Platitudes can be helpful when they’re used well and when both parties understand what they’re meant to communicate. Much like pictures, they can encompass and encapsulate more meaning that just the words in-and-of-themselves. They’re verbal shorthand that can sometimes be more direct and concise than long discussions, and they’re especially helpful when one party doesn’t have a lot of emotional energy to stop and listen to a long explanation. We can all imagine a tenacious flower like a dandelion that grows in a tiny bit of soil that has inadvertently collected in a crack in a sidewalk. Sometimes life requires our tougher nature to prevail.
I remember when Mary Englebright’s graphic arts became quite popular, and the picturesque phrase became a useful phrase for her theme of gardening. If you’re safe in the place where you find yourself, figuring out how to thrive where life plants you, it’s a lovely idea. When you’re covered in mud, before a long soak in the tub after a day of gardening, the picture of the promise of burgeon buds and blooms keeps you going. As mentioned in the previous post, I think that it can be a great example of what that verse in Philippians means when it says to think about goodness to foster contentment
But HOW do you do it?
How does one bloom where they’re planted? This became a theme for me for a good ten years, especially when I left a house with gardens everywhere with rich, sandy soil in Maryland to move to a homestead of ten acres of caliche limestone clay in South Texas. If I needed to plant something there, I had to take a pick axe to dig a hole and had to bring soil from somewhere else to cultivate anything besides cedar trees and sand burrs. I didn’t even have enough soil in many places to plant agave.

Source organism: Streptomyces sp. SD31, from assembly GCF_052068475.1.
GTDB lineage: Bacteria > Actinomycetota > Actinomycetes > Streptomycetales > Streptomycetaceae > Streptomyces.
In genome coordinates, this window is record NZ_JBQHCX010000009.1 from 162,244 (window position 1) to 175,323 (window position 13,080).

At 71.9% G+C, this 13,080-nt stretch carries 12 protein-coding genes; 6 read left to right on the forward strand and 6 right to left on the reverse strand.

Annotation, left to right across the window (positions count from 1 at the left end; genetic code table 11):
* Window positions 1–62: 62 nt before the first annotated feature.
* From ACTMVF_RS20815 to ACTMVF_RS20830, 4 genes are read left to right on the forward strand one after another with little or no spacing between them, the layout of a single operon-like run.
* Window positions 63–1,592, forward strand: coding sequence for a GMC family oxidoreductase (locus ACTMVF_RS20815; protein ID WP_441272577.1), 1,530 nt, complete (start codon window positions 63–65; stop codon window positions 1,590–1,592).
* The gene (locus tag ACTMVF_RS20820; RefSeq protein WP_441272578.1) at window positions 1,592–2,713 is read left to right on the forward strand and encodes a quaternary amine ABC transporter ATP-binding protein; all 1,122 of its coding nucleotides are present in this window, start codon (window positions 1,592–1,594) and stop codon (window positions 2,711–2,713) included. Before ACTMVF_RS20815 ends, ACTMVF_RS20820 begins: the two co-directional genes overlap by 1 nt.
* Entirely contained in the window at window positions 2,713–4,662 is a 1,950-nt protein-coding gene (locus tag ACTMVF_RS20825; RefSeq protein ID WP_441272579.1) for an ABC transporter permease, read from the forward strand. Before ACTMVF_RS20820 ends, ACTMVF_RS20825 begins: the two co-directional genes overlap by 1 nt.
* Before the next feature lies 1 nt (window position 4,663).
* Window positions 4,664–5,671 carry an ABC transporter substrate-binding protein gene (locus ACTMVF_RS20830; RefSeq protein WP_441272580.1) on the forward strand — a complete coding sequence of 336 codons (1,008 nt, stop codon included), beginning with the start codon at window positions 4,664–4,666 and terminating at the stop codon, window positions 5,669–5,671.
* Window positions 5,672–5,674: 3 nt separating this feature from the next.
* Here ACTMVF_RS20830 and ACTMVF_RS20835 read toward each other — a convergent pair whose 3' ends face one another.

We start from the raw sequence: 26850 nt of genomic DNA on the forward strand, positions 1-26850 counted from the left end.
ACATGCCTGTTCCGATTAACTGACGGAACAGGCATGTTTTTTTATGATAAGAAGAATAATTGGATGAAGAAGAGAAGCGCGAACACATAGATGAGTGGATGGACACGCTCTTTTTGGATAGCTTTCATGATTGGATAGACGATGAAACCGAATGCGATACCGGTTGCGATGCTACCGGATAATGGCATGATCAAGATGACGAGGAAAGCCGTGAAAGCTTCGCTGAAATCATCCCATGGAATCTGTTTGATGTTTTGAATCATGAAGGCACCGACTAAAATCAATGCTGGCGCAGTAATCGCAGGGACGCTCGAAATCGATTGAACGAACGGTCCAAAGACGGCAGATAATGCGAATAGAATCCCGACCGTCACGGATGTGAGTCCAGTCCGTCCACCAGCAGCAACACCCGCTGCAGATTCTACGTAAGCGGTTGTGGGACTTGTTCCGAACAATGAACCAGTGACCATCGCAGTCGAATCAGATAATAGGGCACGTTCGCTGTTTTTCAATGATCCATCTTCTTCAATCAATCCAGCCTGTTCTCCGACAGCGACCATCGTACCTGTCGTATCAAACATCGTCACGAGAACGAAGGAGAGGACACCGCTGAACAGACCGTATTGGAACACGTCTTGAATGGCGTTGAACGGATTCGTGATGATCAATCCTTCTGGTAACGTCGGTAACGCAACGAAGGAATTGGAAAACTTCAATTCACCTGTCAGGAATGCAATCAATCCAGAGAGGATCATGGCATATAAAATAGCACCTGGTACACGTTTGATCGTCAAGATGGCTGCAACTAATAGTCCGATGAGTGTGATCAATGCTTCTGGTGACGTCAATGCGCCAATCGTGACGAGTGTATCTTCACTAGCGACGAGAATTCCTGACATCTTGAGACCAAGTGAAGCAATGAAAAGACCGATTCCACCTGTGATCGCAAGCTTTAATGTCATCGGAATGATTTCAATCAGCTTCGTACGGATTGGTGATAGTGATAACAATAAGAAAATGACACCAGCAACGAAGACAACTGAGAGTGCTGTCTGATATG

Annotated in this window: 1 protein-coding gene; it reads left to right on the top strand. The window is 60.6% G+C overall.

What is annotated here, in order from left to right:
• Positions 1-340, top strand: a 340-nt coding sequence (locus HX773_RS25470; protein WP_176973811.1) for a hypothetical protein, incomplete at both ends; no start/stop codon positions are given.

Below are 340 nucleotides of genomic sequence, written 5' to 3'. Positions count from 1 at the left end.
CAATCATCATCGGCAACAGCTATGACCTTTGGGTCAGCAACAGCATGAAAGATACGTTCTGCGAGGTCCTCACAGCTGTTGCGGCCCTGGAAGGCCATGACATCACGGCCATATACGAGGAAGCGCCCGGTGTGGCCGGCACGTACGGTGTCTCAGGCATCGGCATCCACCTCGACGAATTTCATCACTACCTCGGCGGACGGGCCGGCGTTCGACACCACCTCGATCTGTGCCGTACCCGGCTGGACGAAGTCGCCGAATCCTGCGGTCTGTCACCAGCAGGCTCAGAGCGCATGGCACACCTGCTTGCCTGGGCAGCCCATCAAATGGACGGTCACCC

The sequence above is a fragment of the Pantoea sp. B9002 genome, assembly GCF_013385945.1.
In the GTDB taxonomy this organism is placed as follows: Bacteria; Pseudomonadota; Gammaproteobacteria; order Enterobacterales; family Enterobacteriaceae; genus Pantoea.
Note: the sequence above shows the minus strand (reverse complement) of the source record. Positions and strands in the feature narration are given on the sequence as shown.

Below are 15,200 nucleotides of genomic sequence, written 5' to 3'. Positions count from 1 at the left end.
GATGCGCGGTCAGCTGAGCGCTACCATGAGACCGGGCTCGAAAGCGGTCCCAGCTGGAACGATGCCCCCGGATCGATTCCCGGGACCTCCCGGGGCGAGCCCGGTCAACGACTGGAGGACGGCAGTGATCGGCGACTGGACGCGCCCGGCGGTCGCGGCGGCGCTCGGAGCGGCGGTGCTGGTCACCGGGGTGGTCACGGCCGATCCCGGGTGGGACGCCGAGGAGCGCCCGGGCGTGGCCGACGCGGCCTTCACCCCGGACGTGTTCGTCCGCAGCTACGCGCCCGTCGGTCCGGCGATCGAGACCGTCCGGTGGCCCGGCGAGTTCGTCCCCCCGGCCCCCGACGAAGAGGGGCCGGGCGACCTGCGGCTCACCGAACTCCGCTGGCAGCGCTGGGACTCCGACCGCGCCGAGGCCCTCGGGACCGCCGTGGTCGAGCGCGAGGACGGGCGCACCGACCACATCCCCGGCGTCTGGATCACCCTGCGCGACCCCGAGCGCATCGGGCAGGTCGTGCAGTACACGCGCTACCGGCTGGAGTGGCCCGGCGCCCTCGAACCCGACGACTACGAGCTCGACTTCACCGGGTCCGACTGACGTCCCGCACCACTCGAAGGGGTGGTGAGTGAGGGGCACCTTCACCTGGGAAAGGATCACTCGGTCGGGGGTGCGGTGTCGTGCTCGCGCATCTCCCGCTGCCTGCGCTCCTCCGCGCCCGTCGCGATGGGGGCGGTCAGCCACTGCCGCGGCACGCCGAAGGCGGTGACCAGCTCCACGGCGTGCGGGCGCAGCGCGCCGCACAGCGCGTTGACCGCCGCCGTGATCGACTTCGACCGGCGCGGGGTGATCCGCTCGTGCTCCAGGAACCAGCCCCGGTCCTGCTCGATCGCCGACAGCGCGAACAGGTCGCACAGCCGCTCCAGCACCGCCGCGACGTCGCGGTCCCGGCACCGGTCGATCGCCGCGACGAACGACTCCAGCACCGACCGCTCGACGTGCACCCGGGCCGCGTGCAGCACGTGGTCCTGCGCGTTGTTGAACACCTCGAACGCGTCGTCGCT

My kitchen there was dark and dank, seemingly an afterthought to those who designed the house. One of my first home projects involved stripping the colonial blue wallpaper off the kitchen walls, and I painted the garden that I wanted on the walls. We had plenty of humming birds there, but I no longer had the trumpet vine that I prized so much. So I painted them. I thought of being “fruitful,” too, as I was just around thirty years old and was still hoping that I would have a baby or two.
I painted my blooms and a grape vine on the walls of my home and mimicked the peachy glow along the blue edges of the Texas sunset that I would watch on my journey back from the city. I focused on the beauty that I found there and created for myself a garden in the desert where the soil would crack, desiccated by the summer heat. I looked up to the sky and out over the Hill Country to transcend the many native things that had stings and stickers and spines.